Washington ranked 6th for business tax climate

  • By Chuck Taylor
  • Monday, October 14, 2013 12:45pm
  • Business

The non-partisan, non-profit Tax Foundation has released its annual states ranking based on business climate. For all the hand-wringing about the tax burden on Washington businesses, the Tax Foundation says our state is ranked sixth. Only Wyoming, South Dakota, Nevada, Alaska and Florida are less burdensome for businesses, the foundation says. Washington has maintained that rank for three years running.

The worst states are New York, New Jersey and California.

You can download the full report here.

“The absence of a major tax is a dominant factor in vaulting many of these states to the top of the rankings,” the report says. “Property taxes and unemployment insurance taxes are levied in every state, but there are several states that do without one or more of the major taxes: the corporate tax, the individual income tax, or the sales tax.”

In Washington’s case, of course, there is no personal income tax. That’s attractive for Washington-based companies competing for talent. But when ranking the states based on sales-tax burden, Washington is 48th. And based on corporate taxes alone, we are 30th.

The Tax Foundation cautions:

State lawmakers are always mindful of their states’ business tax climates but they are often tempted to lure business with lucrative tax incentives and subsidies instead of broad-based tax reform. This can be a dangerous proposition, as the example of Dell Computers and North Carolina illustrates. North Carolina agreed to $240 million worth of incentives to lure Dell to the state. Many of the incentives came in the form of tax credits from the state and local governments. Unfortunately, Dell announced in 2009 that it would be closing the plant after only four years of operations. A 2007 USA Today article chronicled similar problems other states are having with companies that receive generous tax incentives.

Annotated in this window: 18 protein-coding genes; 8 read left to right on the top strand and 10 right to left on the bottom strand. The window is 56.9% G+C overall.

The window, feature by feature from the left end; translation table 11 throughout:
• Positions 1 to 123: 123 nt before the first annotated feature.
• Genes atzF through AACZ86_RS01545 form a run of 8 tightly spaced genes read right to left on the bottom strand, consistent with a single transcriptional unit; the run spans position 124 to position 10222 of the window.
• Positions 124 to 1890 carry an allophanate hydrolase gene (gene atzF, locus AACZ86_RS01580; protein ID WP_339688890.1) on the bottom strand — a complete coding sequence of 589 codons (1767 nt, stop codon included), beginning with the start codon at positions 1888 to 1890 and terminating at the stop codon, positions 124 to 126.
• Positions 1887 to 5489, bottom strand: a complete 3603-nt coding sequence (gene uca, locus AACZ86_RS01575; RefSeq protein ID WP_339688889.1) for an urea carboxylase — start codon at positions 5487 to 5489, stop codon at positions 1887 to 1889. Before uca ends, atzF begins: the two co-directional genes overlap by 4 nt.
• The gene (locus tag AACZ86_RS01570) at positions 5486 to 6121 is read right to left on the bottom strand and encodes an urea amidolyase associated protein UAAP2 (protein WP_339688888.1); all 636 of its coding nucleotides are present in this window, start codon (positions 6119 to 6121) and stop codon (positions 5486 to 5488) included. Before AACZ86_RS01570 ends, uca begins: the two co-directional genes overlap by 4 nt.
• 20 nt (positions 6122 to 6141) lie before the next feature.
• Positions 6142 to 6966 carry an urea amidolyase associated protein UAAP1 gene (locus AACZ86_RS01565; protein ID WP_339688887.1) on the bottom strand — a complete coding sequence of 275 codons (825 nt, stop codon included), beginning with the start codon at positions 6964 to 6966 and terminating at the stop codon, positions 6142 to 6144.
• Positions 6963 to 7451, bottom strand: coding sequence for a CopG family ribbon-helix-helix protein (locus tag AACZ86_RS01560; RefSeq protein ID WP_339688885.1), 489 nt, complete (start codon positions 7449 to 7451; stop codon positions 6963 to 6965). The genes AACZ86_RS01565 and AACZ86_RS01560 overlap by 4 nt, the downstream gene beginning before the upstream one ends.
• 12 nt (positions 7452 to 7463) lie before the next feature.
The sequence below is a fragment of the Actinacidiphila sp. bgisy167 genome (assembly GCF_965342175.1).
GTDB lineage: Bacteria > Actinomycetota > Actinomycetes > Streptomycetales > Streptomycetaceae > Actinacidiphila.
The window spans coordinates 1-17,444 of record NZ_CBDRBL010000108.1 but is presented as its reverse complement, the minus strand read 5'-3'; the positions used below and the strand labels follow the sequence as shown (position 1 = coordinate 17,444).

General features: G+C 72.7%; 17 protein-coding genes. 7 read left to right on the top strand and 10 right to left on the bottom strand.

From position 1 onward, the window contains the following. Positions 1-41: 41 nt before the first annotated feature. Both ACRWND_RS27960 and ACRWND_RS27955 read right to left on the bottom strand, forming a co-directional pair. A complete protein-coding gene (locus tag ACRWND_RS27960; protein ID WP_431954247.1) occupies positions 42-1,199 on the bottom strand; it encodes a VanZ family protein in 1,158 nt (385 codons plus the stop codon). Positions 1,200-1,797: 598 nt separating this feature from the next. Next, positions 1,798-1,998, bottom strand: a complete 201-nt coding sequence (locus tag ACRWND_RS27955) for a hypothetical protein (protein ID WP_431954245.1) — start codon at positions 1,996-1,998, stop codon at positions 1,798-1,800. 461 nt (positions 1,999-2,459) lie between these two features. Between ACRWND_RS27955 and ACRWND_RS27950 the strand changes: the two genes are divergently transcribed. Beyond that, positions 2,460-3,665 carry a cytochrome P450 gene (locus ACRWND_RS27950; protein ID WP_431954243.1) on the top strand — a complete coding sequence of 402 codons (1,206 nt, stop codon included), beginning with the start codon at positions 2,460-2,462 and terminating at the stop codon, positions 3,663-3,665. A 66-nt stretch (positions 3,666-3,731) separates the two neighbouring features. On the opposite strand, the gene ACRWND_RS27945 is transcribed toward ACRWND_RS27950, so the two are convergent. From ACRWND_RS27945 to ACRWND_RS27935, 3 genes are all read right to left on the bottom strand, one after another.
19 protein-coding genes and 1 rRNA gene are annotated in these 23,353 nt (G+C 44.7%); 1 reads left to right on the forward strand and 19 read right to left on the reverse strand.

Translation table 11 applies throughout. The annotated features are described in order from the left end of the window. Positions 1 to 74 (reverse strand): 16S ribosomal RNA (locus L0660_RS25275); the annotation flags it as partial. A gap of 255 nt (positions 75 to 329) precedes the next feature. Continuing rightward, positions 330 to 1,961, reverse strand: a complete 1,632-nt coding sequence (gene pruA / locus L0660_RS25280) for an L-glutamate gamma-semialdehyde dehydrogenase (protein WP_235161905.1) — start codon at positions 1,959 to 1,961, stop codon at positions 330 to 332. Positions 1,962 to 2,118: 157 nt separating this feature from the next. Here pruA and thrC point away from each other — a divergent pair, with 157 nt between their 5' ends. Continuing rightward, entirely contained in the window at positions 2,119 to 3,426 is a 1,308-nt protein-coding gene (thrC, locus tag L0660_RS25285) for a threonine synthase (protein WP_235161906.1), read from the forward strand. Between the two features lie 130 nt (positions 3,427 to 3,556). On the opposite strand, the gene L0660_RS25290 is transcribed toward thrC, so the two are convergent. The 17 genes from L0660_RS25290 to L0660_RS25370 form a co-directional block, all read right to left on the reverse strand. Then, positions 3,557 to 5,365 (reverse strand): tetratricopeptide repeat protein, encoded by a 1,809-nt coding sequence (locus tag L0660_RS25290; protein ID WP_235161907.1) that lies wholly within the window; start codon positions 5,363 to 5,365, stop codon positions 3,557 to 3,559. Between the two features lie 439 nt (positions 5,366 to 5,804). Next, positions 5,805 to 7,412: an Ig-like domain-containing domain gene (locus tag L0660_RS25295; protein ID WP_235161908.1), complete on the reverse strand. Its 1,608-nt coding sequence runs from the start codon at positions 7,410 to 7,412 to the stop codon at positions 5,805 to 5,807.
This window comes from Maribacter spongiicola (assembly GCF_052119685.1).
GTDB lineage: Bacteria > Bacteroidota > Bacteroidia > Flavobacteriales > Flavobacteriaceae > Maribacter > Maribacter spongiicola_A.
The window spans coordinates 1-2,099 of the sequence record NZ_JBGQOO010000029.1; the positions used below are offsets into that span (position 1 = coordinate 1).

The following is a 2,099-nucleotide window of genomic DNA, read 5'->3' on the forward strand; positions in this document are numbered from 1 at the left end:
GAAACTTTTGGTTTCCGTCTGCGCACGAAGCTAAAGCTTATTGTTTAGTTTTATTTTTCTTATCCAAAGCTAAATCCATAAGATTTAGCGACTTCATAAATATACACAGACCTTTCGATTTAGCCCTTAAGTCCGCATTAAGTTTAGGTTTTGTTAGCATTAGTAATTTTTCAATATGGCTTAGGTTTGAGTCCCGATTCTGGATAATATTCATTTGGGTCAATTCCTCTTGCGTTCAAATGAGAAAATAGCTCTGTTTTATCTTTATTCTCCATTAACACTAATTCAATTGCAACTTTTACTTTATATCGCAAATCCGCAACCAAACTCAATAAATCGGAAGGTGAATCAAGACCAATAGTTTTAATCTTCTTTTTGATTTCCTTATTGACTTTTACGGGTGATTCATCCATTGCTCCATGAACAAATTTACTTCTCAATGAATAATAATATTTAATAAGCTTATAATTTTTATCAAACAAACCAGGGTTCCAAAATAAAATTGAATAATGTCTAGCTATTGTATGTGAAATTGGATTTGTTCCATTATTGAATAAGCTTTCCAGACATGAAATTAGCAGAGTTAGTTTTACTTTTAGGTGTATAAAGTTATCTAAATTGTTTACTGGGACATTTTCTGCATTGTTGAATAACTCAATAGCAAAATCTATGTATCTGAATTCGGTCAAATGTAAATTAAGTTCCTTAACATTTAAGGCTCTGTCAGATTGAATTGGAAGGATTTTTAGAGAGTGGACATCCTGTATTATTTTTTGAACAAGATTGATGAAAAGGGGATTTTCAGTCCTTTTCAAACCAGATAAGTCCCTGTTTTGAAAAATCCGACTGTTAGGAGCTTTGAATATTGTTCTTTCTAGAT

Lawmakers create these deals under the banner of job creation and economic development, but the truth is that if a state needs to offer such packages, it is most likely covering for a woeful business tax climate. A far more effective approach is to systematically improve the business tax climate for the long term so as to improve the state’s competitiveness.

Here’s the complete list:

FY 2014 state business-tax climate index

State Overall rank Corporate tax rank Individual income tax rank Sales tax rank Unemployment insurance tax rank Property tax rank
Wyoming 1 1 1 14 31 34
South Dakota 2 1 1 34 37 18
Nevada 3 1 1 40 42 9
Alaska 4 28 1 5 29 25
Florida 5 13 1 18 6 16
Washington 6 30 1 48 20 23
Montana 7 16 19 3 21 8
New Hampshire 8 48 9 1 46 42
Utah 9 5 12 20 18 4
Indiana 10 24 10 11 13 5
Texas 11 38 7 36 14 35
Oregon 12 32 31 4 34 15
Delaware 13 50 28 2 2 13
Michigan 14 9 14 7 44 28
Tennessee 15 14 8 43 27 37
Missouri 16 7 27 26 9 7
Mississippi 17 11 20 28 5 32
Idaho 18 18 23 23 47 3
Colorado 19 21 15 44 28 22
Kansas 20 37 17 31 12 29
Alabama 21 19 22 37 15 10
Arizona 22 26 18 49 1 6
West Virginia 23 20 24 25 26 27
Pennsylvania 24 46 16 19 39 43
Massachusetts 25 34 13 17 49 47
Virginia 26 6 37 6 35 26
Kentucky 27 27 29 10 48 17
North Dakota 28 22 38 21 19 2
Maine 29 45 21 9 33 40
Hawaii 30 4 35 16 38 12
Illinois 31 47 11 33 43 44
Georgia 32 8 41 12 24 31
Louisiana 33 17 25 50 4 24
Nebraska 34 36 30 29 8 39
Arkansas 35 39 26 42 11 19
Oklahoma 36 12 39 39 3 11
South Carolina 37 10 40 22 30 21
New Mexico 38 40 34 45 17 1
Ohio 39 23 44 30 10 20
Iowa 40 49 32 24 36 38
Maryland 41 15 46 8 40 41
Connecticut 42 35 33 32 23 49
Wisconsin 43 33 43 15 25 36
North Carolina 44 29 42 47 7 30
D.C. 44 35 34 41 26 44
Vermont 45 42 45 13 22 48
Rhode Island 46 43 36 27 50 46
Minnesota 47 44 47 35 41 33
California 48 31 50 41 16 14
New Jersey 49 41 48 46 32 50
New York 50 25 49 38 45 45

Note: A rank of 1 is more favorable for business than a rank of 50. Rankings do not average to total. States without a tax rank equally as 1. D.C. score and rank do not affect other states. Report shows tax systems as of July 1, 2013 (the beginning of Fiscal Year 2014). SOURCE: Tax Foundation

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